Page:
eCalc Scientific Calculator
While a calculator widget is part of the default Dashboard package, its functionality may be too limited for some. The default Dashboard calculator, which bears a striking resemblance to the calculator that was bundled on the original iPhone, contains functionality included on most basic calculators: addition, subtraction, memory buttons, etc.
For those that desire more in a calculator, however, there's eCalc's Scientific Calculator. This calculator provides niceties found on most scientific calculators, including sin, cos, tan, log and a host of other goodies. eCalc's Scientific Calculator adds some flexibility to its equation solving brawn. Much like how you can correct a particular letter within a word in a text document, you can edit a particular number or operator without changing the rest of the string. There are two versions of eCalc's scientific calculator. The trial/free version operates the same as the paid-for one ($14.99), except that it occasionally brings up a dialog asking if you want to purchase the full version before providing you with the solution to your problem.
Periodic Table by Travancore Analytics
Dmitri Mendeleev was a Russian chemist who created the first version of the periodic table of elements. Mendeleev's table has since been refined and extended in its layout, and serves as a fundamental backbone in the sciences.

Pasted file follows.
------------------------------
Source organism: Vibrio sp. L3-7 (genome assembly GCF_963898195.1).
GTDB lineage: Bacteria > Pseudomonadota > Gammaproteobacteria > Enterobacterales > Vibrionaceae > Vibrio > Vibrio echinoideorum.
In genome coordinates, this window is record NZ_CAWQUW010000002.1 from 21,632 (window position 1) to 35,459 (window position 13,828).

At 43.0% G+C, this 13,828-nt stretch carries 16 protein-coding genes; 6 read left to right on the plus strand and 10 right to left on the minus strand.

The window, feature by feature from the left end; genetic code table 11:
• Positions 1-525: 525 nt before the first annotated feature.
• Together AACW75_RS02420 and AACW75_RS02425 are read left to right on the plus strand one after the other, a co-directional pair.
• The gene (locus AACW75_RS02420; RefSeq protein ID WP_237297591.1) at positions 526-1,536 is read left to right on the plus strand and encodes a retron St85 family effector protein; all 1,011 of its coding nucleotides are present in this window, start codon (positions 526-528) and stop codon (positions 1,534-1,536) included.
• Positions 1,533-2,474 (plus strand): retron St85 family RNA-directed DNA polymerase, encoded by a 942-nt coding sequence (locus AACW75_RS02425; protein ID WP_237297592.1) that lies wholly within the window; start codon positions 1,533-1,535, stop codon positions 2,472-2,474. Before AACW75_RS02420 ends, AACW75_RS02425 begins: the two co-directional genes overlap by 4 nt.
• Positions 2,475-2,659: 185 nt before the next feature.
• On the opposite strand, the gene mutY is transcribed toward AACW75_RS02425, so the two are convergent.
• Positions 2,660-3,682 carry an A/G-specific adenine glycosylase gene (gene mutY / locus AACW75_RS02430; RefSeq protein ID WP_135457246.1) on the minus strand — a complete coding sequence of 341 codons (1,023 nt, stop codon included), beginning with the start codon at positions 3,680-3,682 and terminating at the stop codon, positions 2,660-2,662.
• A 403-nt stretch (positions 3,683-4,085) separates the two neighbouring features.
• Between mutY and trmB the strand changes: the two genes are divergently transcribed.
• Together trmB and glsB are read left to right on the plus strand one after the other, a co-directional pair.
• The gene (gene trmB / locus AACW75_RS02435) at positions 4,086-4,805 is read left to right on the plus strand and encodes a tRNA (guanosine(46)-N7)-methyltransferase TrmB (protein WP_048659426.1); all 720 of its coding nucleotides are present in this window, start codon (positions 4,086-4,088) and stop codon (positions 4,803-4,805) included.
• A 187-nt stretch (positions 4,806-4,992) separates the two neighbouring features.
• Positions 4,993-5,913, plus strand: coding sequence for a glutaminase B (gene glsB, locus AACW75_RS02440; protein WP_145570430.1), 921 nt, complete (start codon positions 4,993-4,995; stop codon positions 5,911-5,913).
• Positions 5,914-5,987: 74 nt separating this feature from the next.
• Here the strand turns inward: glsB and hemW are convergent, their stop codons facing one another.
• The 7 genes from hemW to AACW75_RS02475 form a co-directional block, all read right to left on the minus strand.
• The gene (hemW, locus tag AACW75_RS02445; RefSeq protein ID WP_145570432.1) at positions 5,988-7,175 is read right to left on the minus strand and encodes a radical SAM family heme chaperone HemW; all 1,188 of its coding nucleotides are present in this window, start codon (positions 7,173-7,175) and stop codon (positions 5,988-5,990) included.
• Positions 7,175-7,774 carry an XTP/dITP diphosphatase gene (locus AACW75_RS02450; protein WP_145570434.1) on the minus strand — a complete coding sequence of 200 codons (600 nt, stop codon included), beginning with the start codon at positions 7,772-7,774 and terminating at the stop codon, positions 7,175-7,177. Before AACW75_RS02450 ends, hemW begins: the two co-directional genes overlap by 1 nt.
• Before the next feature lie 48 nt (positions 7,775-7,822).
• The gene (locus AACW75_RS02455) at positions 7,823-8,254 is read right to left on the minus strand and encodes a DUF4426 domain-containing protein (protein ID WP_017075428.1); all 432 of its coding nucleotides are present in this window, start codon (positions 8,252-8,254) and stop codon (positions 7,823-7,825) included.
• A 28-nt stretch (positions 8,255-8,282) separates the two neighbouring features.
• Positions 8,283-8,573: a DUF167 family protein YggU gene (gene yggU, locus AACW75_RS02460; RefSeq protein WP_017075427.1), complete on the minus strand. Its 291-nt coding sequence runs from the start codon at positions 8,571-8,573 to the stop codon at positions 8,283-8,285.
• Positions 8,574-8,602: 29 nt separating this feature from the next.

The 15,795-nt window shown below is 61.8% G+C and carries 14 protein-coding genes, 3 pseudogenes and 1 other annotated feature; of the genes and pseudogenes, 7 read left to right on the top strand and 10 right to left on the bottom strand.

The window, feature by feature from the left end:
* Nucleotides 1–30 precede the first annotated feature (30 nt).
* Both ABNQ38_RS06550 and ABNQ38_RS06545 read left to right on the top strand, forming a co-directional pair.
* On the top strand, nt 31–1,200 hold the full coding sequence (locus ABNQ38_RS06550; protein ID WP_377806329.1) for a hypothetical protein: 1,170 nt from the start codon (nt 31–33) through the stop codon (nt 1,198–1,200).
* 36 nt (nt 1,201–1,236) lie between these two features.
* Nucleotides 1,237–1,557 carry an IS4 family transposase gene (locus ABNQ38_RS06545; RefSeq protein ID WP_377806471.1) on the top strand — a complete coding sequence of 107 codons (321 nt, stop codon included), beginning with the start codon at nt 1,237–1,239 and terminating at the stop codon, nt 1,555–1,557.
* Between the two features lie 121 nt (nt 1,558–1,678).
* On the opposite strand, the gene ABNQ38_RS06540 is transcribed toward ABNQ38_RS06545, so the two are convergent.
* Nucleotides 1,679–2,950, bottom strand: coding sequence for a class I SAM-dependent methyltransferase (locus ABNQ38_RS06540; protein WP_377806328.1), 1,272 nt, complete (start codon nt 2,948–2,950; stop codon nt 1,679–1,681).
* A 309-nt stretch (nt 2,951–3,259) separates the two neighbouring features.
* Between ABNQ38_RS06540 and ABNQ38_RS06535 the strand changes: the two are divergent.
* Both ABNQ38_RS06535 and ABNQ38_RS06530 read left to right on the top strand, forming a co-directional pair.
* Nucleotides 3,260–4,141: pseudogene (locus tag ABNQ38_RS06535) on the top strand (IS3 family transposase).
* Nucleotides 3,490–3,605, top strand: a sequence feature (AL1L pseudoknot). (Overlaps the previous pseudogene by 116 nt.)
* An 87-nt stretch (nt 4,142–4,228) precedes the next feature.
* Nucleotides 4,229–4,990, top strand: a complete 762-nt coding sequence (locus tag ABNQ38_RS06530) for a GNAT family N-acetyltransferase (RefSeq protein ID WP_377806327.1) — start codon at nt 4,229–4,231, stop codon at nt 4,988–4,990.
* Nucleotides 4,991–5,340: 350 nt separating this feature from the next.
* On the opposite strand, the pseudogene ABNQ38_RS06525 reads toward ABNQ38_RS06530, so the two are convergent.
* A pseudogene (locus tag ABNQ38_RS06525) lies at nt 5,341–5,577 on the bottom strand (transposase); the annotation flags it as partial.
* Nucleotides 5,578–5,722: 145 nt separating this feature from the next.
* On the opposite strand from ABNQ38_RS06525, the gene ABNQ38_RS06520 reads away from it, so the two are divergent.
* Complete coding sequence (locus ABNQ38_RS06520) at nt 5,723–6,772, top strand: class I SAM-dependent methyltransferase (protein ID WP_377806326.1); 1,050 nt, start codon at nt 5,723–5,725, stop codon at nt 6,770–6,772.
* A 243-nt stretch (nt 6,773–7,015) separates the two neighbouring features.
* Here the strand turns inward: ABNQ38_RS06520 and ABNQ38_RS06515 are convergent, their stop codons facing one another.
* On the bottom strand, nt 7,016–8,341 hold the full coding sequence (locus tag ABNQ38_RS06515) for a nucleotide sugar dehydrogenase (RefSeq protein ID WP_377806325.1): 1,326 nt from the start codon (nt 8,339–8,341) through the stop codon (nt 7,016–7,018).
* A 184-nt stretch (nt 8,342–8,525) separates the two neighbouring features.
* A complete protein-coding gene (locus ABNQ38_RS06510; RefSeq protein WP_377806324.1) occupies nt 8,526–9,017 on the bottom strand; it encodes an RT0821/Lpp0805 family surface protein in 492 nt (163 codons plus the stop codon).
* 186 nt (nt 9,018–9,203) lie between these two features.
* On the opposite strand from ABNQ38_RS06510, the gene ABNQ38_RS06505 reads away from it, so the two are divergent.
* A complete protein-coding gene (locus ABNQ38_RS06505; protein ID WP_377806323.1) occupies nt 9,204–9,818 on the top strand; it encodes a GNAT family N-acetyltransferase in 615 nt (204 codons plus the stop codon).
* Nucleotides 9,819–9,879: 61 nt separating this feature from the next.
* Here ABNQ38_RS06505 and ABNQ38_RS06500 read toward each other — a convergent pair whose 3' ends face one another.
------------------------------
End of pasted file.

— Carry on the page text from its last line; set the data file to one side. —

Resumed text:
Travancore Analytics has created a fairly useful Dashboard widget that provides a variety of details about each element. They include their grouping, periods, boiling point, melting point and a host of other information. This easily accessible widget serves as a pretty useful tool for quick on-the-spot lookups.
Google Translate Widget
For some, making sense of the periodic table is akin to learning a new language. While using Google Translate won't necessarily help you learn a new language, it can help provide you with a baseline understanding, or at least a sense of context, of foreign text. The Translate widget, created by Jeroen Wielandt, serves as a simple-to-use front-end for Google Translate. The widget also allows you to arrange your language(s) of preference in whichever order you desire.
Lastly, there's Sean Billig's Wikipedia Widget. This relatively straightforward widget allows you to view and edit complete Wikipedia articles in Dashboard. In addition, the widget supports Wikipedia account login and the ability to search in a particular language. For example, if you wanted to search for "Steve Jobs" in the French version of Wikipedia, you'd prepend "fr:" to the search: this search would look like "fr: Steve Jobs."
Readers, tell us about some of the widgets that you've downloaded, or created, that you find useful for learning.